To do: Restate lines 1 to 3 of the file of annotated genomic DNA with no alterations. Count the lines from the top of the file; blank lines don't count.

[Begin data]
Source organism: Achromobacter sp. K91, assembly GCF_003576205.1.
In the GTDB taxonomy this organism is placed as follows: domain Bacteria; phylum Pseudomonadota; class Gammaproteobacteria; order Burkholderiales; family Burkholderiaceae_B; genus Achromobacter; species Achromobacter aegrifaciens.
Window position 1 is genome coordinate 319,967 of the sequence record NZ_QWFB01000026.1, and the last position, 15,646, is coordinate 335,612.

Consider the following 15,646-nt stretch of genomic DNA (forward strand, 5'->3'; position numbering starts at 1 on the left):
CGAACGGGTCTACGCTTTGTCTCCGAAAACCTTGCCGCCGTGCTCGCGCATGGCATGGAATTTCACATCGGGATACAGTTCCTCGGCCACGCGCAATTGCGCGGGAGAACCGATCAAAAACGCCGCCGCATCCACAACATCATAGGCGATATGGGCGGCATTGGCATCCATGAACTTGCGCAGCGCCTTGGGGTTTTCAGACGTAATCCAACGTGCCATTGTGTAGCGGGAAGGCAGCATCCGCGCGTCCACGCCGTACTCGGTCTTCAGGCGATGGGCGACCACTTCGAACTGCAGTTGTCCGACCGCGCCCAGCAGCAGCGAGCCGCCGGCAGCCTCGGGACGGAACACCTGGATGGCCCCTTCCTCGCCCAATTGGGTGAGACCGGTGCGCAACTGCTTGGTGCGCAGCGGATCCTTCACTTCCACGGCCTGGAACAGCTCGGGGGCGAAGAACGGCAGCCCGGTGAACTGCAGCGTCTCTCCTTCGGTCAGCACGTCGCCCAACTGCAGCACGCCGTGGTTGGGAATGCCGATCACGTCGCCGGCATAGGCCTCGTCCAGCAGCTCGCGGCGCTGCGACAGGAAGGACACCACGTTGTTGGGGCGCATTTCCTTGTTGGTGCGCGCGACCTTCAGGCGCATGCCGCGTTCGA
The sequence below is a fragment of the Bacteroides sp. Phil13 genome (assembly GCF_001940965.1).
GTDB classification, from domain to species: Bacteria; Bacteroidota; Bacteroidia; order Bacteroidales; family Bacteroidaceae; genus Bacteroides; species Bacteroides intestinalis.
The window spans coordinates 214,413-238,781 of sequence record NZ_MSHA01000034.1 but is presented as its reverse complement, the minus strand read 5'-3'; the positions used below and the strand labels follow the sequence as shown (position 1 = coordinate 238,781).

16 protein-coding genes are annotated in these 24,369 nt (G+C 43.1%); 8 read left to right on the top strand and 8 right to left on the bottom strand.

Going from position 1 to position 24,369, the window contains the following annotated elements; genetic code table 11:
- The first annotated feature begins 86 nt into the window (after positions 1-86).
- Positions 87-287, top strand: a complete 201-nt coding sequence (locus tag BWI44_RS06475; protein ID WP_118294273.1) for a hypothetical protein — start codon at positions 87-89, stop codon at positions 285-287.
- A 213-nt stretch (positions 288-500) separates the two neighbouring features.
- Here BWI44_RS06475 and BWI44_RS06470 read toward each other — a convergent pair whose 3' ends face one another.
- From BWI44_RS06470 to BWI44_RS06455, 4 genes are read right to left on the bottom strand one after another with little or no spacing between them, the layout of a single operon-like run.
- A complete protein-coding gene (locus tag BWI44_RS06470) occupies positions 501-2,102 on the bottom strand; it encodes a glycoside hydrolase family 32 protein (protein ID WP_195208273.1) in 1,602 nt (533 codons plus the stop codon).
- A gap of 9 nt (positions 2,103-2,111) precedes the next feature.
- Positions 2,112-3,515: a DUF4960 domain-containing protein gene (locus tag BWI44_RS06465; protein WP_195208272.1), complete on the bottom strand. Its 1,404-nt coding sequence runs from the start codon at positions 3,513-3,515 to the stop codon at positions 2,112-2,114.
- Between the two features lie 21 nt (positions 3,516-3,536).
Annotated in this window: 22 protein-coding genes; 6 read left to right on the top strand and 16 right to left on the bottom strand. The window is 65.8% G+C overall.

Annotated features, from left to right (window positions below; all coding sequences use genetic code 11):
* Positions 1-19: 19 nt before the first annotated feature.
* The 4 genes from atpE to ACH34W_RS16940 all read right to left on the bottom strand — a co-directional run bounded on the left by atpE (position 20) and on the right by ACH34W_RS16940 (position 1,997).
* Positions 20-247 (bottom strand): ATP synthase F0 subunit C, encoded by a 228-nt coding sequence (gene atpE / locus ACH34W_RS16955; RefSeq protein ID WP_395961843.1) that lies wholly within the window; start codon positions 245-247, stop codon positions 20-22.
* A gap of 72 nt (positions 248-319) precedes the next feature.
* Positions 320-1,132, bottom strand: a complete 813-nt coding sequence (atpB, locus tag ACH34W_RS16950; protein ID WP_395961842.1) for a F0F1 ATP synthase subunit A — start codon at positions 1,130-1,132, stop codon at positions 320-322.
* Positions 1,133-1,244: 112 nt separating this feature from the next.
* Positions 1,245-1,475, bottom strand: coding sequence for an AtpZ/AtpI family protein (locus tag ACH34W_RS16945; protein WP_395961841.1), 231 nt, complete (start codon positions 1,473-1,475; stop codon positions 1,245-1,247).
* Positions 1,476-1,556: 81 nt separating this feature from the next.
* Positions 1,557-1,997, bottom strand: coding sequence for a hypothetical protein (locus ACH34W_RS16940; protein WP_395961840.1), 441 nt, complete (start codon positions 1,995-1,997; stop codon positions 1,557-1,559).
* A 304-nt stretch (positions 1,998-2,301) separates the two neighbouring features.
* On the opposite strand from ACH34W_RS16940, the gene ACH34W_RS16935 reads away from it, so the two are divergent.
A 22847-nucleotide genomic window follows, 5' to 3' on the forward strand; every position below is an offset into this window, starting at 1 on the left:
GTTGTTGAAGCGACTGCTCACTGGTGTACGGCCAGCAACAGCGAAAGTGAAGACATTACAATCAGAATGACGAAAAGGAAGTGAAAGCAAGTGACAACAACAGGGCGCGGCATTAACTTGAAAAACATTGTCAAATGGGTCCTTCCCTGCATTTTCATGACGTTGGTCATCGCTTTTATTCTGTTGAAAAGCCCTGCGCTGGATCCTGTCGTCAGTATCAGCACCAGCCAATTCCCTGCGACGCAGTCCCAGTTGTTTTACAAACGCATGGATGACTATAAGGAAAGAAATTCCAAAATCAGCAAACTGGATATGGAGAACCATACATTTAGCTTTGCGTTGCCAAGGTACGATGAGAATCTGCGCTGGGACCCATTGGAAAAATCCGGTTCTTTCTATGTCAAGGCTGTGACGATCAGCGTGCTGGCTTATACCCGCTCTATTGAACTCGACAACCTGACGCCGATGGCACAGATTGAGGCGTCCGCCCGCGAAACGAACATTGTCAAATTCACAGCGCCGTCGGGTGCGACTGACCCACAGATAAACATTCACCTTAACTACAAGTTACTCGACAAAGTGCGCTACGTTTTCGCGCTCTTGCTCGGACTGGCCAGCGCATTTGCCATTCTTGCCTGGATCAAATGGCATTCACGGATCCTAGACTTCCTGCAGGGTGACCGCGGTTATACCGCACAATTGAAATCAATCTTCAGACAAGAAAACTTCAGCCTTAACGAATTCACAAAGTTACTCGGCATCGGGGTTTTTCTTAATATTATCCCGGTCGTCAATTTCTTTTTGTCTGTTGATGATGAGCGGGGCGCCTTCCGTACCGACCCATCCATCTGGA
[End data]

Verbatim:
Source organism: Achromobacter sp. K91, assembly GCF_003576205.1.
In the GTDB taxonomy this organism is placed as follows: domain Bacteria; phylum Pseudomonadota; class Gammaproteobacteria; order Burkholderiales; family Burkholderiaceae_B; genus Achromobacter; species Achromobacter aegrifaciens.
Window position 1 is genome coordinate 319,967 of the sequence record NZ_QWFB01000026.1, and the last position, 15,646, is coordinate 335,612.